The Teamsters, says Terry, were able to keep workers in the warehouse when working conditions normally would have forced them out. Warehouse operations were inefficient, says Terry. Job attendance and employee accountability and discipline were problems. But, he says, those difficulties had less to do with the Teamsters than with AWG management. “I came in and began to enforce the efficiency standards,” he says. “At the time, workers had to meet their work goals 95 percent of the time.”
Terry says he had to fire more than 200 inefficient and problem employees from the warehouse over the next three years. He says it was a difficult task. When he was a Teamster at AWG in Springfield, he himself was fired for fulfilling only 93.7 percent of his work requirement. “The Teamsters could see I was a young guy who was cocky,” he says. “But they could also see that I had potential. The union went to bat for me, but I had to meet those work requirements or I’d be out. Thank God they did (the union defended him) or I never would have gotten where I did.”
Even under Terry’s stricter management, union employees worked with him to increase efficiency and reduce turnover, he says. In 1997, AWG took 3,500 applications for jobs, according to Terry; of those, only about 500 applicants made it past background checks and drug tests. “Then if we were able to keep just 5 percent of them, we were lucky. The turnover is tremendous. The bottom of the seniority ladder was where the turnover was. But the job is so tough and demanding, that seniority is the only way to get relief from that work schedule. Teamsters live and die by seniority,” he says.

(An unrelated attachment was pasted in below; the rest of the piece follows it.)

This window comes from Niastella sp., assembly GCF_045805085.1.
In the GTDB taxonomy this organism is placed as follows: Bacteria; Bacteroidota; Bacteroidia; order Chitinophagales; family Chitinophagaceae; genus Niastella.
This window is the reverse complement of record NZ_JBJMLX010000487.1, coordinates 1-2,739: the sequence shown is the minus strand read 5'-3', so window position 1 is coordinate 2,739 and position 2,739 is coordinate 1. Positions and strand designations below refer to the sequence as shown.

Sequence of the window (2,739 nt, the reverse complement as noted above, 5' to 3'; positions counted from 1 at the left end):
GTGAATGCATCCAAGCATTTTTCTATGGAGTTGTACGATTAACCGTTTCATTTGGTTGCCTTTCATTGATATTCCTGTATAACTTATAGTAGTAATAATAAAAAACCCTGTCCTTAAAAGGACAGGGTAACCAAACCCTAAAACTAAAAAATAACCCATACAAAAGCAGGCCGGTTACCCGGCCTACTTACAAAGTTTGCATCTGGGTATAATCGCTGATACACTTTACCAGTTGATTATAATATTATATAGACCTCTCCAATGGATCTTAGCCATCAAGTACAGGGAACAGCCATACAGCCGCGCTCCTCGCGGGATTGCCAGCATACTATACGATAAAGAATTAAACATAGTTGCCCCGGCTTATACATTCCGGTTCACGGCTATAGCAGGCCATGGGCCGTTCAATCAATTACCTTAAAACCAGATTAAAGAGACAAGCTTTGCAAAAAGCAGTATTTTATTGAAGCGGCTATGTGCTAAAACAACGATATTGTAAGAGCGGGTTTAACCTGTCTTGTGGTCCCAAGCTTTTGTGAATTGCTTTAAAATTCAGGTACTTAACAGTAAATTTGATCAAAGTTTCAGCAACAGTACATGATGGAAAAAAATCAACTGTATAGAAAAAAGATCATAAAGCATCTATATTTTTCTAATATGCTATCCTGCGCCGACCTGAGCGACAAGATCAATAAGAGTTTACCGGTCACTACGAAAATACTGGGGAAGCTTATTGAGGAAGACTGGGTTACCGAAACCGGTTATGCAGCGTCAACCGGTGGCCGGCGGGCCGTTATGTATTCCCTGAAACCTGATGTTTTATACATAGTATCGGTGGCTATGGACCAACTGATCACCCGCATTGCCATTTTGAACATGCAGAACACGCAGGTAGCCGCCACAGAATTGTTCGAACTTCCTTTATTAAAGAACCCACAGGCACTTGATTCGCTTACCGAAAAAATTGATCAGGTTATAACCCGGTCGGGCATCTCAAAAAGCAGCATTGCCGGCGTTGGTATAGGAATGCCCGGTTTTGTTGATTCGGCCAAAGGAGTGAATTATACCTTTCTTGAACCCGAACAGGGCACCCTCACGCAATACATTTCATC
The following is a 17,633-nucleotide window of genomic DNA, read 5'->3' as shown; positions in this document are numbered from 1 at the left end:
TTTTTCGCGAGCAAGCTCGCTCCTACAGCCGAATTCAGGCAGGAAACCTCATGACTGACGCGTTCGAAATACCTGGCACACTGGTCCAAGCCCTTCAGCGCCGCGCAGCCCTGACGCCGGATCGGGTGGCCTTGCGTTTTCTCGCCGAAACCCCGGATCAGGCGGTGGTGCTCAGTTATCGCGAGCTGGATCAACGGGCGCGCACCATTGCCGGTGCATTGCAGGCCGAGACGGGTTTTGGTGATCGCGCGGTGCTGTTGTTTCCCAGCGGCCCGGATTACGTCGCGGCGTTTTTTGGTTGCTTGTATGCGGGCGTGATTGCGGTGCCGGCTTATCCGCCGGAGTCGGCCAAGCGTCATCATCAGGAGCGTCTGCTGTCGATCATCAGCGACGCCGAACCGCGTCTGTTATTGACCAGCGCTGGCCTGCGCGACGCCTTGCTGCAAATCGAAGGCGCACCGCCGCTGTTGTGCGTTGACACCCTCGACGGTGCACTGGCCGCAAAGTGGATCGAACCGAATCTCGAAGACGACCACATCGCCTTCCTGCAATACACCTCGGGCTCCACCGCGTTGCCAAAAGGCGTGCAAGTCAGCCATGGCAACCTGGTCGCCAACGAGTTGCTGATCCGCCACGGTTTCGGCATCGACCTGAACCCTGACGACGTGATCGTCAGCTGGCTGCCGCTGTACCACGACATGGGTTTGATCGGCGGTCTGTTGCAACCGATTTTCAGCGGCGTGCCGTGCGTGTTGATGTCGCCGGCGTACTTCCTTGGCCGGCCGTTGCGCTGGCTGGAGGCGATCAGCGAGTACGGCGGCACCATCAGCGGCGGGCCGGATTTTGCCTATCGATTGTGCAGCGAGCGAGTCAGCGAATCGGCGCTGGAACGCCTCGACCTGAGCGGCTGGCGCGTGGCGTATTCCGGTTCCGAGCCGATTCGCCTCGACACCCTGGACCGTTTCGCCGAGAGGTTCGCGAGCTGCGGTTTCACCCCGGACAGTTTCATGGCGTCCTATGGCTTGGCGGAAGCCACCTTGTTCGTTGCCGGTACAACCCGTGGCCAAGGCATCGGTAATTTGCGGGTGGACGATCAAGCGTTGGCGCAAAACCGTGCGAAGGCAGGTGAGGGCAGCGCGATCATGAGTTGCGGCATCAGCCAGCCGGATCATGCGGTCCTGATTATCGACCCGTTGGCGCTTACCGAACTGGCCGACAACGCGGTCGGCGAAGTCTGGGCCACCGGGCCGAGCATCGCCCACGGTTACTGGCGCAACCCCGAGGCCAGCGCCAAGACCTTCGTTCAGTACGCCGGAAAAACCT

Both sides used the monthly meetings to move toward resolving issues for a contract in 2000. However, the discussions, Terry says, sometimes were “bitch sessions.” Even so, Terry says, “AWG and the Teamsters had been able to work through work-rule problems. They were to the point where the Teamsters were breaking their own contract. Over time, the company said they needed to get more people in the door. They wanted more casuals (employees who work for a time before receiving permanent union positions) and temporary workers. The union went for that. The only thing they asked was to let employees have their days off instead of being forced in to work.”
But last August, Terry says, the company ratcheted up demands, including changes in work rules that “flew in the face of the contract.” The two sides then ended the monthly meetings, breaking off talks in favor of contract negotiations.